And, according to some of my old Navy pilot buddies, “None of us are getting out alive!”
If there were a group of humans who possess an almost morbidly comedic viewpoint of death, it would be Navy carrier pilots. Only carrier pilots could live by the motto, “Die young and leave a good-looking corpse.”
The bravado and moxie of Naval Aviators truly stand out no better than when the operations officer or XO taps someone in the ready room to be an emergency tanker pilot on the proverbial dark and stormy night. On his way to man-up the jet, one after another of his squadronmates would start asking those questions. They would start out rather weak and become progressively worse.
“Hey, man, can I have your stereo if you don’t make it back?”
“Hey! Dibs on your TV.”
“I want your music collection.”
“Has anyone called dibs on the VCR?”
“Dude, can I have your car when we get back?”
Then it starts to get rough.
“I like your dog, and he likes me. Can I have your dog?”
“Man, can I have your girl friend?”
It is all in fun, even if it is deadly serious business; good-natured ribbing if you will, in the nature of telling an actor to “break a leg” on opening night.
Only there is a big difference between an opening night and launching off the pointy end of a carrier pitching and rolling far out at sea on a stormy, dark night. An actor could possibly break a leg on the opening night of a play; the fate of the Navy pilot could be a great deal worse.
Out there at sea, there was one thing we knew. We were truly were in “this” all together. “This,” of course, is this thing we call life. And as some have said, not one of us will get out alive.
Sometimes you might think about it. But you would never dwell on it too long. If you were to do that, you might become dysfunctional.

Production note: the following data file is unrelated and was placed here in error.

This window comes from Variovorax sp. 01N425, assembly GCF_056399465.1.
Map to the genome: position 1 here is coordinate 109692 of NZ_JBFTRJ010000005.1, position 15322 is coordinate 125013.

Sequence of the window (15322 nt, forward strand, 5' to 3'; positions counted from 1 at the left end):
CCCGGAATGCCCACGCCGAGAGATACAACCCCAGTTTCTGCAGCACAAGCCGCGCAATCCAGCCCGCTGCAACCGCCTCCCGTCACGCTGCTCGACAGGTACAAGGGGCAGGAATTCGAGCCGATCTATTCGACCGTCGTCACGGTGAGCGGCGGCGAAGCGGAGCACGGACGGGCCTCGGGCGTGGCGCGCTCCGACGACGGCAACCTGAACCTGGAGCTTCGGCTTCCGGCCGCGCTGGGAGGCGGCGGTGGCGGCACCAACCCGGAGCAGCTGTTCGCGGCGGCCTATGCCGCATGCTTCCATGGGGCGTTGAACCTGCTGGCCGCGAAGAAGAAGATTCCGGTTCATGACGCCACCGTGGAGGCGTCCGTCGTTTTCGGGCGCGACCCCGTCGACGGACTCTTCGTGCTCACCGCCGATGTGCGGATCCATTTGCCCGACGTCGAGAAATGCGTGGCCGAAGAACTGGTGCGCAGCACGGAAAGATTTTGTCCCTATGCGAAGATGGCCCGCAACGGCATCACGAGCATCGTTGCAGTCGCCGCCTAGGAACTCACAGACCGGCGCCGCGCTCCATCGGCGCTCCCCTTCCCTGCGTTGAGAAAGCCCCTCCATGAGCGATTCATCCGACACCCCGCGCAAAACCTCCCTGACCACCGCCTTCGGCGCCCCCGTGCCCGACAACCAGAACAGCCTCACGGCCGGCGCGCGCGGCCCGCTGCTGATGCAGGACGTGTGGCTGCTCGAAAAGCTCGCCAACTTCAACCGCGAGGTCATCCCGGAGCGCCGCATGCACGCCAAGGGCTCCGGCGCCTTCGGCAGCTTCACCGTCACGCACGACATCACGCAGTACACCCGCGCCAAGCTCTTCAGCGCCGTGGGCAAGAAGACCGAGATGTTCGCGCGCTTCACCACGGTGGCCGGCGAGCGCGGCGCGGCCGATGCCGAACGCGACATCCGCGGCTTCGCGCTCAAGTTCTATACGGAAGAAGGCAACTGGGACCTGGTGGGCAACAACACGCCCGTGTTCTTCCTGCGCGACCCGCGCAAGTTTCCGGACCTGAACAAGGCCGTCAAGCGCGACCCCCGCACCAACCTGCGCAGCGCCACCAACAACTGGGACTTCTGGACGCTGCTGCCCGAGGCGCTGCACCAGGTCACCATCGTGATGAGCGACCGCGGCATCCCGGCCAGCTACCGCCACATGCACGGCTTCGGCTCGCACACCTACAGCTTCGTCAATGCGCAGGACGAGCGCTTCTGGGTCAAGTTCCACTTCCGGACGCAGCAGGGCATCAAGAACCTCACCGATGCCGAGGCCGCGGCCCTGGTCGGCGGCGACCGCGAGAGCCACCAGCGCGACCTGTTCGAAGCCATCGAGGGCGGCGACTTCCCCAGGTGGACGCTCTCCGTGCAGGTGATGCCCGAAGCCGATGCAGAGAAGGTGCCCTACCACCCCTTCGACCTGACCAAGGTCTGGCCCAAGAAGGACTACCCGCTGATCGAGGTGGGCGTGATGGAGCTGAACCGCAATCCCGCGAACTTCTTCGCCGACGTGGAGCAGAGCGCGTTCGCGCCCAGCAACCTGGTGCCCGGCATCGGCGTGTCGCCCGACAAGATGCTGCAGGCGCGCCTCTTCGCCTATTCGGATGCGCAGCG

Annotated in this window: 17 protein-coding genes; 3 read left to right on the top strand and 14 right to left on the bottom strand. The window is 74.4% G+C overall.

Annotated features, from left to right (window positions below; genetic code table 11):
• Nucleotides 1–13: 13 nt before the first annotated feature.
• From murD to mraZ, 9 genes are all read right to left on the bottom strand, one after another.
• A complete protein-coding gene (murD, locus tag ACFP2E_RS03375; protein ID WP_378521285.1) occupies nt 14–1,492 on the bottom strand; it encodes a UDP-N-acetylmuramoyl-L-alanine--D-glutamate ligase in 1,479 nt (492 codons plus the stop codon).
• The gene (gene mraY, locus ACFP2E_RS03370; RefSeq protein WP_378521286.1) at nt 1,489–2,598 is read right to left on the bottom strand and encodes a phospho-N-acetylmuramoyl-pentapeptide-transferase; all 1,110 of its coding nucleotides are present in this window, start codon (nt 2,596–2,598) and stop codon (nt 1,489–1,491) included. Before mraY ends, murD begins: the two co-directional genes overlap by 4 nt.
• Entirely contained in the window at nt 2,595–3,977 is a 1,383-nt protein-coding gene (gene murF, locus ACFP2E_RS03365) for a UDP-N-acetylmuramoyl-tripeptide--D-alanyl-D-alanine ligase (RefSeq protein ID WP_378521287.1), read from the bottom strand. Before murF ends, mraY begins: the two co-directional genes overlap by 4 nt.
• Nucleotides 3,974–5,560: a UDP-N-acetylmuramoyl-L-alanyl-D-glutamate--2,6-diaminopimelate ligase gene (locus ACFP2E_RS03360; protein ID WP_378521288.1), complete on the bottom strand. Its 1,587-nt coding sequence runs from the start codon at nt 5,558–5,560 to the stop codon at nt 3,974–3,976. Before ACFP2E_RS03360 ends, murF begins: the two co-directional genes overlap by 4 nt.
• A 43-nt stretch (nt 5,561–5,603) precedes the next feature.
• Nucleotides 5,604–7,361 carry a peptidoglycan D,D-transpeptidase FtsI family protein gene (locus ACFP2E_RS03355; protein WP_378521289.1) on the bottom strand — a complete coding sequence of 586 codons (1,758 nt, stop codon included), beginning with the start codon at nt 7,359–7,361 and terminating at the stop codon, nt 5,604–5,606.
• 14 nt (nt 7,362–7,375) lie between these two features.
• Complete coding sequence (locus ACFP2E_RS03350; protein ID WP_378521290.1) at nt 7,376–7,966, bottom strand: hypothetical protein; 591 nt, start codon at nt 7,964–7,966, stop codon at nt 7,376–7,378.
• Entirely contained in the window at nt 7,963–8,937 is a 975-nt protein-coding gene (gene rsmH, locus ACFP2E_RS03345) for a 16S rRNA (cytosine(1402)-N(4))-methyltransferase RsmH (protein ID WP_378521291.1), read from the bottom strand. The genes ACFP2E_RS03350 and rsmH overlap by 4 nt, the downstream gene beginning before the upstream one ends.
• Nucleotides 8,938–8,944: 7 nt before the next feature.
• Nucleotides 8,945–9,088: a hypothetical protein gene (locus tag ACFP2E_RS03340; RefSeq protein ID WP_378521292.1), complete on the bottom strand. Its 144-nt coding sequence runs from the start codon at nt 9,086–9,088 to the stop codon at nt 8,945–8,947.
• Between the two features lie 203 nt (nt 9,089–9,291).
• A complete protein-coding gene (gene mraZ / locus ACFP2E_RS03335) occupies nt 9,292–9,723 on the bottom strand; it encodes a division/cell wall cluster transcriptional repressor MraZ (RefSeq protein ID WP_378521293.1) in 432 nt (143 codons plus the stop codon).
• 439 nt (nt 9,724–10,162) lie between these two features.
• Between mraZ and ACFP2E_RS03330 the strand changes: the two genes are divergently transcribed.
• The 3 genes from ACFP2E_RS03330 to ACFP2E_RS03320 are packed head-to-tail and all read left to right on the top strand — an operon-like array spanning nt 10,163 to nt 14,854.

As humans, we take chances every day. Just getting out of bed could be risky, especially if you have a cat. Could you imagine waking to a beautiful day, sitting up, and then stepping on the cat’s tail as you got up? In a reaction, you might jerk, stumble, and fall, cracking your noggin in the process. Not a cool way to go, so to speak. Better to go out at Mach 1+, than to land face down in the cat’s litter box.
We have no idea as how we are going to leave this existence. We don’t know how much time we may have remaining or how the end will come. If you are like most, however, more than likely you have given some thought to the end.
I have told my students that I ascribe to the idea of pre-destiny. I believe there is a day in my future that is the day I will be “checking out,” regardless of what I am doing. In other words, I might be flying a plane, driving down the road, taking a walk, writing, or simply sleeping.
I sort of like that last option the best.
©2010 J. Clark